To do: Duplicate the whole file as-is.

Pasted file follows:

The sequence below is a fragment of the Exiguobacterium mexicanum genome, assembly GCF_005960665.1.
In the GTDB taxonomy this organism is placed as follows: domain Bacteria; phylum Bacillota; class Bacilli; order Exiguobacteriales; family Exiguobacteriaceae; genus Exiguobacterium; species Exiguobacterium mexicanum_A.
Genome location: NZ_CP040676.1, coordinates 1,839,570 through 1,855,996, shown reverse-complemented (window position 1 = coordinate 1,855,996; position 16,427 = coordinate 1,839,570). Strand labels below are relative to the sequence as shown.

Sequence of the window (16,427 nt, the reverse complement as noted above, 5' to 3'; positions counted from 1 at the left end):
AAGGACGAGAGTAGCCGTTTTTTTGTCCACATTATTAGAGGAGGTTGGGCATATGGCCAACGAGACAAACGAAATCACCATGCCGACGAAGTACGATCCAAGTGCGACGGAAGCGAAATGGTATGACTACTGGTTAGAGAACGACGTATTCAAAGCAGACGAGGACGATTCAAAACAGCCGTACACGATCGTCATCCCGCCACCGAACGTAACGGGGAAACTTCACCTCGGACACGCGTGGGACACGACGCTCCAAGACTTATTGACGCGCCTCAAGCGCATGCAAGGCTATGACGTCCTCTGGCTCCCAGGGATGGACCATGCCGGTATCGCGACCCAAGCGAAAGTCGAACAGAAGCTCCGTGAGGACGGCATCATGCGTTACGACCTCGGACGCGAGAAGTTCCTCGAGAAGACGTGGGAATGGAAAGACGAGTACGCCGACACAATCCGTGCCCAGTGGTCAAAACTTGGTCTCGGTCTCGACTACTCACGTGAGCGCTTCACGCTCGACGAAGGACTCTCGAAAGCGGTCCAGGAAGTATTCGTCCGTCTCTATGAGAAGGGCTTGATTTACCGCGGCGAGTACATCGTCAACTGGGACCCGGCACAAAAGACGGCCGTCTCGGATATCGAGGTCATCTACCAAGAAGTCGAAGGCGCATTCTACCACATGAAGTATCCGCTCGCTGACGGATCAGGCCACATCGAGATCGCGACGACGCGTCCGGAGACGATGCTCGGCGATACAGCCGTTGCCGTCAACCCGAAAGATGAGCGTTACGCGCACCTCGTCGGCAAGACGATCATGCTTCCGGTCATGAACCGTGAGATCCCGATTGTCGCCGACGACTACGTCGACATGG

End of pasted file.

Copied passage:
The sequence below is a fragment of the Exiguobacterium mexicanum genome, assembly GCF_005960665.1.
In the GTDB taxonomy this organism is placed as follows: domain Bacteria; phylum Bacillota; class Bacilli; order Exiguobacteriales; family Exiguobacteriaceae; genus Exiguobacterium; species Exiguobacterium mexicanum_A.
Genome location: NZ_CP040676.1, coordinates 1,839,570 through 1,855,996, shown reverse-complemented (window position 1 = coordinate 1,855,996; position 16,427 = coordinate 1,839,570). Strand labels below are relative to the sequence as shown.

Sequence of the window (16,427 nt, the reverse complement as noted above, 5' to 3'; positions counted from 1 at the left end):
AAGGACGAGAGTAGCCGTTTTTTTGTCCACATTATTAGAGGAGGTTGGGCATATGGCCAACGAGACAAACGAAATCACCATGCCGACGAAGTACGATCCAAGTGCGACGGAAGCGAAATGGTATGACTACTGGTTAGAGAACGACGTATTCAAAGCAGACGAGGACGATTCAAAACAGCCGTACACGATCGTCATCCCGCCACCGAACGTAACGGGGAAACTTCACCTCGGACACGCGTGGGACACGACGCTCCAAGACTTATTGACGCGCCTCAAGCGCATGCAAGGCTATGACGTCCTCTGGCTCCCAGGGATGGACCATGCCGGTATCGCGACCCAAGCGAAAGTCGAACAGAAGCTCCGTGAGGACGGCATCATGCGTTACGACCTCGGACGCGAGAAGTTCCTCGAGAAGACGTGGGAATGGAAAGACGAGTACGCCGACACAATCCGTGCCCAGTGGTCAAAACTTGGTCTCGGTCTCGACTACTCACGTGAGCGCTTCACGCTCGACGAAGGACTCTCGAAAGCGGTCCAGGAAGTATTCGTCCGTCTCTATGAGAAGGGCTTGATTTACCGCGGCGAGTACATCGTCAACTGGGACCCGGCACAAAAGACGGCCGTCTCGGATATCGAGGTCATCTACCAAGAAGTCGAAGGCGCATTCTACCACATGAAGTATCCGCTCGCTGACGGATCAGGCCACATCGAGATCGCGACGACGCGTCCGGAGACGATGCTCGGCGATACAGCCGTTGCCGTCAACCCGAAAGATGAGCGTTACGCGCACCTCGTCGGCAAGACGATCATGCTTCCGGTCATGAACCGTGAGATCCCGATTGTCGCCGACGACTACGTCGACATGG